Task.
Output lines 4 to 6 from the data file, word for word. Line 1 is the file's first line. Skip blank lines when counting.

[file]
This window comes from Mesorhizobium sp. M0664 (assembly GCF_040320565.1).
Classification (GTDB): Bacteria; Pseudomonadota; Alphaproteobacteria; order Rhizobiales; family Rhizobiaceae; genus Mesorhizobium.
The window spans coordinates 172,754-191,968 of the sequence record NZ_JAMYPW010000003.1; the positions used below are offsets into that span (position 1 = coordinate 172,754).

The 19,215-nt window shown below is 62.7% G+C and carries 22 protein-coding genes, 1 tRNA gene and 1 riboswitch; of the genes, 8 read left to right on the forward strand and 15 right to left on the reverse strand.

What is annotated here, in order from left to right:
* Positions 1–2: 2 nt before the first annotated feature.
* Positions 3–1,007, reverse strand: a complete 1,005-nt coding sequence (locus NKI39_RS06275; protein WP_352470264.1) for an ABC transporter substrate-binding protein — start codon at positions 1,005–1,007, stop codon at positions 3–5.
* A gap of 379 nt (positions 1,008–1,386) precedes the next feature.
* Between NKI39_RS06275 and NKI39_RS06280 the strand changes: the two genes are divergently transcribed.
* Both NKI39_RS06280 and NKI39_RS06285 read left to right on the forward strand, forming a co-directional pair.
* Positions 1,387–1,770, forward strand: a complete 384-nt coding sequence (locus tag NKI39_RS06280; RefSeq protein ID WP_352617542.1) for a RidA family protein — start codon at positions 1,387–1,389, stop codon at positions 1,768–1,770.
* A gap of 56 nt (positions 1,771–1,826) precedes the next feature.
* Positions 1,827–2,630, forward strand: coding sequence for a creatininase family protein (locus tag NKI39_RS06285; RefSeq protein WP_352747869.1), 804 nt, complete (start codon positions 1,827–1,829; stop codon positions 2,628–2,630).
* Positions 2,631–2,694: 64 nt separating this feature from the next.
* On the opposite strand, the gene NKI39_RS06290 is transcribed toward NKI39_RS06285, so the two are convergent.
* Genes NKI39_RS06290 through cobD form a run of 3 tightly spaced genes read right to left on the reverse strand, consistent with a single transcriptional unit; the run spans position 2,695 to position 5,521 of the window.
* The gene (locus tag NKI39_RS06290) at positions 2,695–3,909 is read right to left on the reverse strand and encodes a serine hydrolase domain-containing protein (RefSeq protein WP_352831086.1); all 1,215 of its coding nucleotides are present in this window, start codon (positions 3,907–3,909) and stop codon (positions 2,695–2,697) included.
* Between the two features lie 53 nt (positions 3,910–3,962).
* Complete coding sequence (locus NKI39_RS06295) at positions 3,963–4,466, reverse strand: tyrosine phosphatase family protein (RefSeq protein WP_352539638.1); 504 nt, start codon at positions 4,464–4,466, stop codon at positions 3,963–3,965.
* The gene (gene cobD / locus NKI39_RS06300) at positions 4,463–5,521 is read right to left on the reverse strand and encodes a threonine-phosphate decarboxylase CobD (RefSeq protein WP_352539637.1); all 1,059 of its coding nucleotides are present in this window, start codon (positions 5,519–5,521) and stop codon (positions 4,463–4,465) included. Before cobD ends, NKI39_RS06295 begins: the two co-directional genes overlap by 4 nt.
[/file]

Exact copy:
The 19,215-nt window shown below is 62.7% G+C and carries 22 protein-coding genes, 1 tRNA gene and 1 riboswitch; of the genes, 8 read left to right on the forward strand and 15 right to left on the reverse strand.

What is annotated here, in order from left to right:
* Positions 1–2: 2 nt before the first annotated feature.